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Race, Parental Socioeconomic Status, and Computer Use Time Outside of School Among Young American Children, 1997 to 2003

Archived Abstract of Former PSC Researcher

Ono, Hiromi, and H.J. Tsai. 2008. "Race, Parental Socioeconomic Status, and Computer Use Time Outside of School Among Young American Children, 1997 to 2003." Journal of Family Issues, 29(12): 1650-1672.

This article investigates the role that parental socioeconomic status plays in forming the racial gap in home computer use among young school-age children. Descriptive statistics from time diary data of 6- to 11-year-olds in the Panel Study of Income Dynamics, Child Development Supplement, reveal that Black American children spend substantially fewer minutes on the computer than do non-Hispanic White children; however, the racial gap in percentage terms has narrowed between 1997 and 2003. Multivariate analyses indicate that the extent to which parental socioeconomic status explains the racial gap declined between 1997 and 2003-in 2003, less than 10% of the gap is explained by family income and household head's education. The pattern of decline is not observed when analyzing the racial gap in reading time. As home computer ownership approaches saturation, the racial gap in computer use time may increasingly reflect the underlying racial boundaries rather than parental status differentials.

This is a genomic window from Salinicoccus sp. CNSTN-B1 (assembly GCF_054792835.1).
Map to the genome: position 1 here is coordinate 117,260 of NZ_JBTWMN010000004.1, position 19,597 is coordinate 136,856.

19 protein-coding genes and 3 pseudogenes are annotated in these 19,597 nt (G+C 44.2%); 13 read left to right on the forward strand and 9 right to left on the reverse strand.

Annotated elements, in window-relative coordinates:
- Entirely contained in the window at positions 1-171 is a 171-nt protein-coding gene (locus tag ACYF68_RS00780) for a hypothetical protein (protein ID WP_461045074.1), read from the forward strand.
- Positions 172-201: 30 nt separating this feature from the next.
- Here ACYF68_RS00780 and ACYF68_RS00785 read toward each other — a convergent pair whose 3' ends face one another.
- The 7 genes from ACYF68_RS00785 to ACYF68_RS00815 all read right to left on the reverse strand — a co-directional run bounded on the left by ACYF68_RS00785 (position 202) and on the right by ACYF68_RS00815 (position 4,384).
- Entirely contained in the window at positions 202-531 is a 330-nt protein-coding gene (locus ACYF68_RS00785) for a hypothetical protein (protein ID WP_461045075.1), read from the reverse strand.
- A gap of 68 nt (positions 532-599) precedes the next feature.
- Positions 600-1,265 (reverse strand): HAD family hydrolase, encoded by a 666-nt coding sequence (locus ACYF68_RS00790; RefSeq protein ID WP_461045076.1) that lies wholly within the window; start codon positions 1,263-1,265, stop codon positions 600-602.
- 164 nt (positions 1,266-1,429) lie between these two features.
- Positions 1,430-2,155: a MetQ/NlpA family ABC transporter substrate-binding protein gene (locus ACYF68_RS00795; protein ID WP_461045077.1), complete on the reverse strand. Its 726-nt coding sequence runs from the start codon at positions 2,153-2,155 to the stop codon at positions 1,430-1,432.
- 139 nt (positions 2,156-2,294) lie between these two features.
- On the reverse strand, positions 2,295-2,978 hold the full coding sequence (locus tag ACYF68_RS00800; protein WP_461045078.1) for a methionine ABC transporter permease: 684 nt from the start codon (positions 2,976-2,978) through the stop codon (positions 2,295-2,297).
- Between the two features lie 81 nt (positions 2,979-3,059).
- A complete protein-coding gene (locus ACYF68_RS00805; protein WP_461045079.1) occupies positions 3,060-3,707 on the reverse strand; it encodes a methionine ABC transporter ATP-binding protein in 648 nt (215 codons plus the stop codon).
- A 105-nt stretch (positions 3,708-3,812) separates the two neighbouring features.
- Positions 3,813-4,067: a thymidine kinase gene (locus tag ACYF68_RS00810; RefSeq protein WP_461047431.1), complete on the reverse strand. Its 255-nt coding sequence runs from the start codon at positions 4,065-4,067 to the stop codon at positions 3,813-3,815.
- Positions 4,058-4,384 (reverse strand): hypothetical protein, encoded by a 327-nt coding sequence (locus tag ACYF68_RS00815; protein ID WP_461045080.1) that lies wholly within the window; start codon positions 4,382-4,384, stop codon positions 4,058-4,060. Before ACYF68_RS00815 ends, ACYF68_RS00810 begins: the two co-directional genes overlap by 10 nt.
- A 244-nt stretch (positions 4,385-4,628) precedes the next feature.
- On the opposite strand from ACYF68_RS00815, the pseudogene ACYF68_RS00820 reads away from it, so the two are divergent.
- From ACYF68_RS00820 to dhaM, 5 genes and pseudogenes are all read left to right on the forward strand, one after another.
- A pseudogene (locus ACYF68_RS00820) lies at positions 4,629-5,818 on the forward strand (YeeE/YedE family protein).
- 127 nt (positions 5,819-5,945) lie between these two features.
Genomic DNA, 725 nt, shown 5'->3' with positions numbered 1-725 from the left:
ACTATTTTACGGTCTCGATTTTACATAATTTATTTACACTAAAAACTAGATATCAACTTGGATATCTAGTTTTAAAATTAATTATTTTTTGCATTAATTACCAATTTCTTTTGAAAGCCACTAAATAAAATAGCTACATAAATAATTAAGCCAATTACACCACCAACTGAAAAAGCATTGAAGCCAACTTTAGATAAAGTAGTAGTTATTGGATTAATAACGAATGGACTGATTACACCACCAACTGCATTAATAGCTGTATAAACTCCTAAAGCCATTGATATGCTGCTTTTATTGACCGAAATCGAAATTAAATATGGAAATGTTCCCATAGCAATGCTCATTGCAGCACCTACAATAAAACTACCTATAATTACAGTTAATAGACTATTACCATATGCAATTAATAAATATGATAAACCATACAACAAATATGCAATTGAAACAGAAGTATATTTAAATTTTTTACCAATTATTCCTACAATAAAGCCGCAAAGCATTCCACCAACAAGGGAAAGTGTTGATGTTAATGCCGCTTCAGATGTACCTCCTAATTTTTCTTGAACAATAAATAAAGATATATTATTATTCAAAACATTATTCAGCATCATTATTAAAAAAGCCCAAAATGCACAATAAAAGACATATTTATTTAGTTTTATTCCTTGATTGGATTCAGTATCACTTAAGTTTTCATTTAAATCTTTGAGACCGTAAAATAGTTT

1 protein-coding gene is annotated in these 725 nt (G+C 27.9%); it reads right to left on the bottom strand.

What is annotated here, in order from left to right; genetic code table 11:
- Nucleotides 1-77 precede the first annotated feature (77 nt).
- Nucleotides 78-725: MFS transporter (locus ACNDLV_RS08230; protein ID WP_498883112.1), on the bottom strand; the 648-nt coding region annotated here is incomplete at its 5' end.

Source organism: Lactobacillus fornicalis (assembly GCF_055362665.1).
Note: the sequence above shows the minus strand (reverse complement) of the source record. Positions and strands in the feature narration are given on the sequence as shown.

DOI:10.1177/0192513x08321150 (Full Text)

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